Bitpoint hacking details – 55,000 clients impacted and $28 million lost

bitcoin hacker

The beleaguered Japanese crypto exchange, Bitpoint, is beginning to reveal details of its recent compromise that occurred on July 12th of this month. It was originally reported that $32 million had disappeared from “Hot Wallets” at the exchange, but this figure has been reduced to $28 milliion. $19 million related to customer accounts, and $9 million came from company coffers. Bitpoint president Genki Oda also pledged, “to repay victims (in cryptocurrency) once standard trade resumes”.

The tokens stolen were primarily the “majors”, including 1,225 Bitcoin, 1,985 Bitcoin Cash, 11,169 Ether, 5,108 Litecoin, and 28 million Ripple, the five cryptos that the exchange supported. In a Tokyo press conference, Oda noted that roughly 55,000 client accounts had been compromised. The criminals had targeted only “Hot Wallets”, a recurring theme that professional hacking gangs seem to employ at will. There was no indication of who the perpetrator might be, but speculation may follow previous storylines that point the finger at nefarious groups working on behalf of the North Korean government.

Japanese and South Korean crypto exchanges have been favored targets by these organized hacking gangs. The current estimate of hacking losses in Japan, including Mt. Gox up to the present with Coincheck’s $520 million loss in January of 2018, has been put at more than $1 billion, which prompted the Financial Services Agency (FSA), the regulatory watchdog of Japan, to institute a rather arduous re-registration process for all existing and potentially new crypto exchanges.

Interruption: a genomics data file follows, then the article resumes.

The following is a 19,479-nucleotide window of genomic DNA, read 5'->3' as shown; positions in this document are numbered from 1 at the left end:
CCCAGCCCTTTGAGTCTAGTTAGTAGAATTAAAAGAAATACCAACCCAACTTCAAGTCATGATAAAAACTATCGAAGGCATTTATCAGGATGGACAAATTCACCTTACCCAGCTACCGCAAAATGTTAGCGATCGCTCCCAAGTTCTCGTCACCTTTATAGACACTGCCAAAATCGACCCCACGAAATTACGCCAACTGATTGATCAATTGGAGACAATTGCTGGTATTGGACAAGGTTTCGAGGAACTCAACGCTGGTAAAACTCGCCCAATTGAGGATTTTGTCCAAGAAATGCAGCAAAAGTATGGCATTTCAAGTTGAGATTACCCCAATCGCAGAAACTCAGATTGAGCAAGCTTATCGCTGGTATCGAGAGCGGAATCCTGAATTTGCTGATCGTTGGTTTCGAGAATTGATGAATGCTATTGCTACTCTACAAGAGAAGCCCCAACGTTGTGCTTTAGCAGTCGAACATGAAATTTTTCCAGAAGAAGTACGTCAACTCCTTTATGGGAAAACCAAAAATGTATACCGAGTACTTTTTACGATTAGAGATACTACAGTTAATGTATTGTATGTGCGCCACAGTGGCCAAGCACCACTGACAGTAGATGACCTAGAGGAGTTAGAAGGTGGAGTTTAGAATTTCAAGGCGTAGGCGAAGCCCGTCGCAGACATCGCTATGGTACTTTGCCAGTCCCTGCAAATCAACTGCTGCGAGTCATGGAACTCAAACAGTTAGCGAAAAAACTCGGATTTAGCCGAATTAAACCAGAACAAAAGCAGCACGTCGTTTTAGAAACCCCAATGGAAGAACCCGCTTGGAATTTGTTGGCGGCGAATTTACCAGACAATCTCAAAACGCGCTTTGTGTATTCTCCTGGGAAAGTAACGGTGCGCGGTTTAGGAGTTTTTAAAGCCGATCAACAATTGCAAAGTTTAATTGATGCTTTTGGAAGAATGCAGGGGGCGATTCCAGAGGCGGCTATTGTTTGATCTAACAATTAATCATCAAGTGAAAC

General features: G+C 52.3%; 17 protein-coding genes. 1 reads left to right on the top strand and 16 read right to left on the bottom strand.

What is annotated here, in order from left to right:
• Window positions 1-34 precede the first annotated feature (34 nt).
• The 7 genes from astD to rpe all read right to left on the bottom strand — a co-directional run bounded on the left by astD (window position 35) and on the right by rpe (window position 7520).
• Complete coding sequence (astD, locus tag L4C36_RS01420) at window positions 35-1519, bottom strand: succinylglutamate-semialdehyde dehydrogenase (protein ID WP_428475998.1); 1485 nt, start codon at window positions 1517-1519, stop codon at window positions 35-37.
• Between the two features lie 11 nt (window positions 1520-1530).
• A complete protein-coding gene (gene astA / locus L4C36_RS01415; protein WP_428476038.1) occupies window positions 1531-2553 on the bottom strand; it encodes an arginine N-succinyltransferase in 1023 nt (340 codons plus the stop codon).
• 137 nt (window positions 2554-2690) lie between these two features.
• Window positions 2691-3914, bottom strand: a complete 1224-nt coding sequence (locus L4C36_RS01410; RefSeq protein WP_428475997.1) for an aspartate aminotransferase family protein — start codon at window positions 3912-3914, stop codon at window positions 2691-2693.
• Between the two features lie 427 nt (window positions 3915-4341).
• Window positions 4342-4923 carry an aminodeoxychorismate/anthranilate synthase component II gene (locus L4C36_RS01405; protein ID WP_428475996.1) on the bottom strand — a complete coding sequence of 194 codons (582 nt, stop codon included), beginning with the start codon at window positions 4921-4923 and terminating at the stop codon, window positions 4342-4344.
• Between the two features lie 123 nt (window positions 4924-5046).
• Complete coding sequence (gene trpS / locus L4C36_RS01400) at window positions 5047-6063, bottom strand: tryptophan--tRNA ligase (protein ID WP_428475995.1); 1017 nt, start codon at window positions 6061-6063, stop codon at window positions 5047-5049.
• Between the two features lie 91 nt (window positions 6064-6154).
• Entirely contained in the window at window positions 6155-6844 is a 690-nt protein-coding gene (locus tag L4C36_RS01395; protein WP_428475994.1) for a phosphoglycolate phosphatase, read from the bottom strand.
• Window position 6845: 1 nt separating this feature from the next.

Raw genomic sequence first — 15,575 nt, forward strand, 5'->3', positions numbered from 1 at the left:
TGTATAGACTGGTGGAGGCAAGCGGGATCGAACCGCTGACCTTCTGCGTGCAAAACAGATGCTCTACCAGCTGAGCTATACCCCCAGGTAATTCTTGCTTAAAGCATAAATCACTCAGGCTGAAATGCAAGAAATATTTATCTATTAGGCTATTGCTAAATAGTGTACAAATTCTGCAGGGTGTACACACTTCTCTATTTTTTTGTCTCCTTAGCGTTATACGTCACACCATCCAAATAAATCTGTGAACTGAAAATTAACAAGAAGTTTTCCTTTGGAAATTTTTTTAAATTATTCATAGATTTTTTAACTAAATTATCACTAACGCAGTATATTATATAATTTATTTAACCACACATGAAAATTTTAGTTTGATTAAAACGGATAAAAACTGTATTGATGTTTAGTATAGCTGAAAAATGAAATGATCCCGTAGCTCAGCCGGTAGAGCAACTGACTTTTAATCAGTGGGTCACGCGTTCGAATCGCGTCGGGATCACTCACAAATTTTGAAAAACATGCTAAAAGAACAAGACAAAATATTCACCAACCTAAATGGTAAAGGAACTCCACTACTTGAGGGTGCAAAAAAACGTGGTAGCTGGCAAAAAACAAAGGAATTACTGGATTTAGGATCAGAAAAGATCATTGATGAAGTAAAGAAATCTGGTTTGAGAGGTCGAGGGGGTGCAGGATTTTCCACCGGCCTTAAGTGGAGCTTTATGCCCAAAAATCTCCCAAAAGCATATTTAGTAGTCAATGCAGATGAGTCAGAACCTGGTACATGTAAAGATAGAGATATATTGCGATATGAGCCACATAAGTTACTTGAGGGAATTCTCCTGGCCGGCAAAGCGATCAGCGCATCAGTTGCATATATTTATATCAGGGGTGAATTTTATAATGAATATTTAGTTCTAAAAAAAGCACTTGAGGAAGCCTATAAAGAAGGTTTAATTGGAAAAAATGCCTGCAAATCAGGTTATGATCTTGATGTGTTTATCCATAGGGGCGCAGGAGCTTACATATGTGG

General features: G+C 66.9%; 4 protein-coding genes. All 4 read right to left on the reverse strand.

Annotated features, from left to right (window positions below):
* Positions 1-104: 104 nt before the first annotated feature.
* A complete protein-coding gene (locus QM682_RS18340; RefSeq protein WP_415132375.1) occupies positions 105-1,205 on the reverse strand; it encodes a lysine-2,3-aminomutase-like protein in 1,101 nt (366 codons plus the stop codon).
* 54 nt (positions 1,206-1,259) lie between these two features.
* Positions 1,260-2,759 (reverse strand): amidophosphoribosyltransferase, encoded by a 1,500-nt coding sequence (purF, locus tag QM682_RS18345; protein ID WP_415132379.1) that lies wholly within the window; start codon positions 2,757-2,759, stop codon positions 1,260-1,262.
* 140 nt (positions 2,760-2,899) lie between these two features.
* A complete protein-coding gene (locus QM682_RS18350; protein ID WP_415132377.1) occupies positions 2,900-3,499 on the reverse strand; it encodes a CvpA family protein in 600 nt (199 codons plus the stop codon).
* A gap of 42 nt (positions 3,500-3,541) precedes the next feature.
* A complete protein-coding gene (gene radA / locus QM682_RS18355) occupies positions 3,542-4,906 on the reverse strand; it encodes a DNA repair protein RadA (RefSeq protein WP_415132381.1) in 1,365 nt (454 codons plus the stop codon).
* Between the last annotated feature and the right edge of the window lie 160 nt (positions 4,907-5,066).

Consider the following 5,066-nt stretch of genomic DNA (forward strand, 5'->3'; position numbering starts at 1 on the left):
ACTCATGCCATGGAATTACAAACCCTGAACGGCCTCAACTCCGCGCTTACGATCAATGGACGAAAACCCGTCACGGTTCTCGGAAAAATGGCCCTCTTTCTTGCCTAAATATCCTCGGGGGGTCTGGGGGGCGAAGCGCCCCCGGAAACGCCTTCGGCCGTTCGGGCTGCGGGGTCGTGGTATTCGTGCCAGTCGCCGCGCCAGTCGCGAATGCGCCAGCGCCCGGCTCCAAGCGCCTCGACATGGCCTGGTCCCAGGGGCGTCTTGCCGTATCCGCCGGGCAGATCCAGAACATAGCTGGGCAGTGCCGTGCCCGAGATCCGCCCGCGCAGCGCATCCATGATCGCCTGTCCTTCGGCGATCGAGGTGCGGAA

The FSA process was two-fold. Phase I required roughly four months, completing lengthy questionnaires, and having onsite visits by auditors to verify in person its policies regarding its business plan, governance, cybersecurity, management system, and anti-money laundering (AML) and counter-terrorist financing. A two-month review process followed in which the FSA staff would make a decision and offer recommendations.

By mid 2018, the FSA, as a result of its onsite investigations, issued improvement orders to six exchanges that were already operating with a license in Japan “to reform their business practices”. Bitpoint was one of these notified firms. The FSA’s primary concerns with the firm had to do with its Anti-Money Laundering and Know Your Customer requirements, but it also noted that, “Customer funds were not being kept sufficiently separate from those of the exchanges”.

According to an early report:

Bitpoint halted all services including trading, deposit and withdrawal of all crypto assets on Friday morning after it noticed an irregular withdrawal from its hot wallet on Thursday.

The firm’s belief at this stage is that the breach occurred due to unauthorized access to the private keys of its hot wallets. It plans to move all remaining customer funds to cold wallets, which have not been breached. After the theft was announced, the firm’s parent company, Remixpoint Inc., which is traded on the Tokyo Stock Exchange, saw its shares drop 19% before trading was suspended.

It was also estimated that the losses represented 13% of all customer amounts. The reduction from $32 million to $28 million in losses followed the fortunate discovery of missing funds on other global exchanges that were using Bitpoint software. The firm is monitoring the situation and will not resume services until a comprehensive review of all security measures has been completed. The exchange is also cooperating fully with the Japan Virtual Currency Exchange Association (JVCEA), a self-regulatory crypto exchange association that was formed in March of last year at the behest of the FSA.

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